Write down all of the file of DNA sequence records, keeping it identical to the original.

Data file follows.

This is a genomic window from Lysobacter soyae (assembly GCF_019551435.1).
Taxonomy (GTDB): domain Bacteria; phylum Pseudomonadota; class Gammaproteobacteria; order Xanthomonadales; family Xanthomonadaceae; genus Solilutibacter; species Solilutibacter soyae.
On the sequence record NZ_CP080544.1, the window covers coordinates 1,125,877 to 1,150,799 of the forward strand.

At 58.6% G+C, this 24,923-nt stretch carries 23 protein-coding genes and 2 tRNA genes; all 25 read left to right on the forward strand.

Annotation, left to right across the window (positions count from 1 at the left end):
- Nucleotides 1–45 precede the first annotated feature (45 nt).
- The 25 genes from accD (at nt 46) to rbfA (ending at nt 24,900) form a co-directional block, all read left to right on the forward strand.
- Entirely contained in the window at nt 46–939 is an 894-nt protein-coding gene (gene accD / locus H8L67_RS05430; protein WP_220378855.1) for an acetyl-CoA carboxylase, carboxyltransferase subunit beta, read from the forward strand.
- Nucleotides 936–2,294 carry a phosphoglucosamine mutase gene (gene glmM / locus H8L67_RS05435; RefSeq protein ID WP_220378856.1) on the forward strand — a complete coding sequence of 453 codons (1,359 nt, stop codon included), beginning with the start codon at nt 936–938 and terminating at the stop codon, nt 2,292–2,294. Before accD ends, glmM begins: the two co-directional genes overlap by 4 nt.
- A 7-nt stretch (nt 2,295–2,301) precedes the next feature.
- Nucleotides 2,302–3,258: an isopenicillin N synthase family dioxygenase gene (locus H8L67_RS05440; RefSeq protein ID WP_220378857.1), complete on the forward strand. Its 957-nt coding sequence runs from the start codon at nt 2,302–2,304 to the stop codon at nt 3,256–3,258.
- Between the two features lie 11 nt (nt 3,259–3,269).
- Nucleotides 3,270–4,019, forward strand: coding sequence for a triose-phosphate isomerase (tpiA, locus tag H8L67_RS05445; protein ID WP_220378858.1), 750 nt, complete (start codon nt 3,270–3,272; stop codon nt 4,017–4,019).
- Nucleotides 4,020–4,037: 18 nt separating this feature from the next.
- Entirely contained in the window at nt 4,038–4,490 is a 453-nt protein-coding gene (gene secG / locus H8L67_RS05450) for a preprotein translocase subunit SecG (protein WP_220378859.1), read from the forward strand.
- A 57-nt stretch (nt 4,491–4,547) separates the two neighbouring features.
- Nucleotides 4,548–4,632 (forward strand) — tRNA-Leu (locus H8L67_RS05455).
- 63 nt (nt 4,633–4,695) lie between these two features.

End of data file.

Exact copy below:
This is a genomic window from Lysobacter soyae (assembly GCF_019551435.1).
Taxonomy (GTDB): domain Bacteria; phylum Pseudomonadota; class Gammaproteobacteria; order Xanthomonadales; family Xanthomonadaceae; genus Solilutibacter; species Solilutibacter soyae.
On the sequence record NZ_CP080544.1, the window covers coordinates 1,125,877 to 1,150,799 of the forward strand.

At 58.6% G+C, this 24,923-nt stretch carries 23 protein-coding genes and 2 tRNA genes; all 25 read left to right on the forward strand.

Annotation, left to right across the window (positions count from 1 at the left end):
- Nucleotides 1–45 precede the first annotated feature (45 nt).
- The 25 genes from accD (at nt 46) to rbfA (ending at nt 24,900) form a co-directional block, all read left to right on the forward strand.
- Entirely contained in the window at nt 46–939 is an 894-nt protein-coding gene (gene accD / locus H8L67_RS05430; protein WP_220378855.1) for an acetyl-CoA carboxylase, carboxyltransferase subunit beta, read from the forward strand.
- Nucleotides 936–2,294 carry a phosphoglucosamine mutase gene (gene glmM / locus H8L67_RS05435; RefSeq protein ID WP_220378856.1) on the forward strand — a complete coding sequence of 453 codons (1,359 nt, stop codon included), beginning with the start codon at nt 936–938 and terminating at the stop codon, nt 2,292–2,294. Before accD ends, glmM begins: the two co-directional genes overlap by 4 nt.
- A 7-nt stretch (nt 2,295–2,301) precedes the next feature.
- Nucleotides 2,302–3,258: an isopenicillin N synthase family dioxygenase gene (locus H8L67_RS05440; RefSeq protein ID WP_220378857.1), complete on the forward strand. Its 957-nt coding sequence runs from the start codon at nt 2,302–2,304 to the stop codon at nt 3,256–3,258.
- Between the two features lie 11 nt (nt 3,259–3,269).
- Nucleotides 3,270–4,019, forward strand: coding sequence for a triose-phosphate isomerase (tpiA, locus tag H8L67_RS05445; protein ID WP_220378858.1), 750 nt, complete (start codon nt 3,270–3,272; stop codon nt 4,017–4,019).
- Nucleotides 4,020–4,037: 18 nt separating this feature from the next.
- Entirely contained in the window at nt 4,038–4,490 is a 453-nt protein-coding gene (gene secG / locus H8L67_RS05450) for a preprotein translocase subunit SecG (protein WP_220378859.1), read from the forward strand.
- A 57-nt stretch (nt 4,491–4,547) separates the two neighbouring features.
- Nucleotides 4,548–4,632 (forward strand) — tRNA-Leu (locus H8L67_RS05455).
- 63 nt (nt 4,633–4,695) lie between these two features.